Best of Bogotá

April 18, 2011 by

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Currently I’m living in Ecuador under the auspices of a Fulbright. A few months ago I was informed that the annual Andean Fulbright Conference was to be held in Bogotá, Colombia this year. I was super excited to get the news – a week in Bogotá! In the months leading up to my trip, several friends visited Colombia and each time they 1) got me more and more energized for the visit and 2) added something to my must-do list, “make sure you eat here…take time to fit this in…etc,” you get the point. While there was some “conference time” during my stay, we did get some time to tour around on our own and we had several group activities that gave us an opportunity to see different parts of the city.

We stayed in the historic part of town, or the Candelaria. This is a great part of town to stay in, as you can walk to countless museums, restaurants, and you are only a short ride from some of the city’s major attractions.

Photo walk through Candelaria

Photo walk through Candelaria

I’ll give you some of what I consider to be city highlights, and definitely worth the time:

1. Botero Museum– Painter and sculptor Fernando Botero, a national star, donated a significant collection to the museum in 2000. Botero’s famous for, what is best described as, his “portly” subjects, and they will put a smile on any visitor’s face. The museum is in an old colonial building with a beautiful central courtyard that offers views of Monserrate. Other permanent works in the museum come from artists such as Dalí, Picasso, Renoir, Chagall, Corot, and Miró. Entry is free and attached is the Casa de Moneda (Money House) featuring currencies from the colonies. I could easily have spent an entire afternoon wandering the museum.

2. Plaza de Bolívar (Bolivar Square)– This square is the center of it all in Bogotá, where all four of Colombia’s powers meet facing each other from each side of the square: the Executive Branch, the Judicial Branch, Congress and the Catholic Church. When I was there the square was covered with shoes in perfect lines to commemorate land-mine victims from internal conflict of previous decades. Just around the corner from the square you will find the presidential palace.

Plaza Bolivar with shoe installation

Plaza Bolivar with shoe installation

3. Monserrate– To one side of the city are high ridges mountains overlooking the city. It’s stunning looking from the city to the mountains, but equally as stunning riding the Teleférico (Gondala) up to the Monserrate Sanctuary overlooking the city. Coming from Quito, where we have our own teleférico, I wasn’t certain I needed to make the trip to Monserrate, but once I saw it overlooking the city, I realized it was definitely worth the trip (the views in the two cities, Quito and Bogotá, are very different and the areas at the top distinct). Only from the top do you really get a sense of what a sprawling metropolis Bogotá really is.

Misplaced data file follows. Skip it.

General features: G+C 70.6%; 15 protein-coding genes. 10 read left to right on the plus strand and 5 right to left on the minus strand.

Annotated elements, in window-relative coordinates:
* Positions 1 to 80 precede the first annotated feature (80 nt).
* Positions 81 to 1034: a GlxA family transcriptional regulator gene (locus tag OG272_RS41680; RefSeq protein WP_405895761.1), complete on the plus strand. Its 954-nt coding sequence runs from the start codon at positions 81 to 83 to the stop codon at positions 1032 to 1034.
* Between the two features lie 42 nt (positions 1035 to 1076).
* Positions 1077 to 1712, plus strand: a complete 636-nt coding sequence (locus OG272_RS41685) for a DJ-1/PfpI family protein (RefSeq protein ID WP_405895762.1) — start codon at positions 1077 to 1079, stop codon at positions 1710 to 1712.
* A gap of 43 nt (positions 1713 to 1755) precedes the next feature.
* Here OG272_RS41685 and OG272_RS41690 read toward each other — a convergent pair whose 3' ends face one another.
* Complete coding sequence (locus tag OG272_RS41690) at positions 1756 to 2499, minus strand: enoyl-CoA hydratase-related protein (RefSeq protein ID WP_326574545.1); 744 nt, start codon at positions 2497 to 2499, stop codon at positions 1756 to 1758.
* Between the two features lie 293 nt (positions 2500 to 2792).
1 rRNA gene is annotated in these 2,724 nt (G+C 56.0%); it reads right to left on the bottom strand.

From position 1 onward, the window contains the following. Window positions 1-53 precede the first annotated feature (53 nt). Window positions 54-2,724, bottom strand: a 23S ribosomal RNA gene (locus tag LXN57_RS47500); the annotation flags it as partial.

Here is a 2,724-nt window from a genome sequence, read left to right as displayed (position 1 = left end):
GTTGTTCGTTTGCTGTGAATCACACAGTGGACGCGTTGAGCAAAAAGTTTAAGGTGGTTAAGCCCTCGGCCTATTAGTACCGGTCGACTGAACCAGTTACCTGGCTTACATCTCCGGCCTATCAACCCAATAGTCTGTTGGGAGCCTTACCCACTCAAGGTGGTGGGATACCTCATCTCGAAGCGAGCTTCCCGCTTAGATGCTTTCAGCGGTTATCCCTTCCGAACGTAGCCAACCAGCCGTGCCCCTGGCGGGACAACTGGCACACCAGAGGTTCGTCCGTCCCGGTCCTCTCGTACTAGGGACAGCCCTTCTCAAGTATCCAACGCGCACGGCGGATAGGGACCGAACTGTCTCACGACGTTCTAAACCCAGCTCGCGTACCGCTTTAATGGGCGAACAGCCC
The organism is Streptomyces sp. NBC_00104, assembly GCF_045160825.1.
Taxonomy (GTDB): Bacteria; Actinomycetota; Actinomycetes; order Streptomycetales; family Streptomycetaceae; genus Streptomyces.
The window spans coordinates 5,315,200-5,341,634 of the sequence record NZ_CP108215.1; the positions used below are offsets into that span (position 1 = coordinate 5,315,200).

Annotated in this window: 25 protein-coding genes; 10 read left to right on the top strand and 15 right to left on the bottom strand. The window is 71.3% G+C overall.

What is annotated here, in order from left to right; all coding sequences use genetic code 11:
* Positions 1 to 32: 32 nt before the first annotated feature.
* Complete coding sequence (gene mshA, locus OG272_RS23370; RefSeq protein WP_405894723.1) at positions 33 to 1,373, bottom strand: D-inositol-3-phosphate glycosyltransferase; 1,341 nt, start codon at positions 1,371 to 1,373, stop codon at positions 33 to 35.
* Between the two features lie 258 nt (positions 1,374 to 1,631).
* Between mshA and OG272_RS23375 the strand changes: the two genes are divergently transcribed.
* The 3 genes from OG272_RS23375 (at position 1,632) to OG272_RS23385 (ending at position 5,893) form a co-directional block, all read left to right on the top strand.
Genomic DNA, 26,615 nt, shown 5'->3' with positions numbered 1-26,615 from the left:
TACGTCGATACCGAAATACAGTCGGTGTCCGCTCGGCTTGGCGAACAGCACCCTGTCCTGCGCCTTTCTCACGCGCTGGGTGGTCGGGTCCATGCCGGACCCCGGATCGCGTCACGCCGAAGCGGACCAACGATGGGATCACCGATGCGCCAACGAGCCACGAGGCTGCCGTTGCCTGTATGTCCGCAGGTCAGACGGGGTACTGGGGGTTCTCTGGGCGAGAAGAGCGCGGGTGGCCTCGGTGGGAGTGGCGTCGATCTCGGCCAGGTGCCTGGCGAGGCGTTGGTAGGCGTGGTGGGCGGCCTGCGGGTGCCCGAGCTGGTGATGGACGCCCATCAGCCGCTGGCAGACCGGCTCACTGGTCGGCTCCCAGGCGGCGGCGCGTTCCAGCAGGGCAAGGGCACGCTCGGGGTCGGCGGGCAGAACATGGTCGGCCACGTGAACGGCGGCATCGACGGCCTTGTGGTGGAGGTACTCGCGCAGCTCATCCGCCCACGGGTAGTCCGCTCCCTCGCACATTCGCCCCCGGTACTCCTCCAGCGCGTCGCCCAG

4. Andres D.C.– If you talk to any local or resident of Bogotá they will tell you that your experience is not complete until you dine at Andres D.C. With five stories and a capacity for 2,000 guests, this spot has a unique, vibrant energy, and surprisingly good food given everything else that is going on in the restaurant. Actors and dancers wander the floors, entertaining guests and instigating spontaneous dance parties among clientele. Drawn into the live music and salsa dancing, at one point in the meal I turned to a friend and said, “I feel like a little kid who just wants to play, but I have to finish dinner first!” (The original restaurant, Andres Carne de Res, is just outside of Bogotá. Due to high demand the owners recently opened this branch in the city).

5. Gold Museum– The Gold Museum, just a few blocks from the historic center, is really well done and the interior of the building is a beautiful modern space.

6. Juan Valdez Cafe– So, yeah, Juan Valdez is now an international brand, but Colombia is the birthplace of this coffee marvel! Although Andean countries are major coffee bean growers, because much of the coffee is exported, it can be hard to get a good cup-o’-joe (…or espresso). You’ll be tired from your city exploration, take a load off at anyone of the Juan Valdez’s in the city. During happy hours you’ll find them packed with sharply dressed locals, many of them quite easy on the eyes…

7. Walking tour of Candelaria– The historic district holds a lot of history (ha!), and so a walking tour with a guide to share the stories is a great way to understand Bogotá. Walking the narrow streets you will come across the foundations of the original city, the homes of ex-viceroys from colonial times and squares where major events happened during independence.

8. Conference?– Oh wait… that was just my excuse to get to Bogotá! (I kid, it was great, but not a mandatory tourist activity)

The moral of this story is that I definitely plan to return to Colombia to spend more time in Bogotá and explore some other parts, including Cartagena (I hear it’s incredible too).

Anne Davis

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2 Responses to “Best of Bogotá”

  1. Francisco Franco-botero Says:

    Gran ciudad Bogota, vivi dos anos alla y me falto mucho por conocer.
    La recomiendo ampliamente para toda clase de actividades.

  2. Jonny Blair Says:

    Good tips here – I spent a week in Colombia a few years back at Guasca and Santa Ana Alta and loved it. In Bogota the Candelaria was my personal highlight. Safe travels. Jonny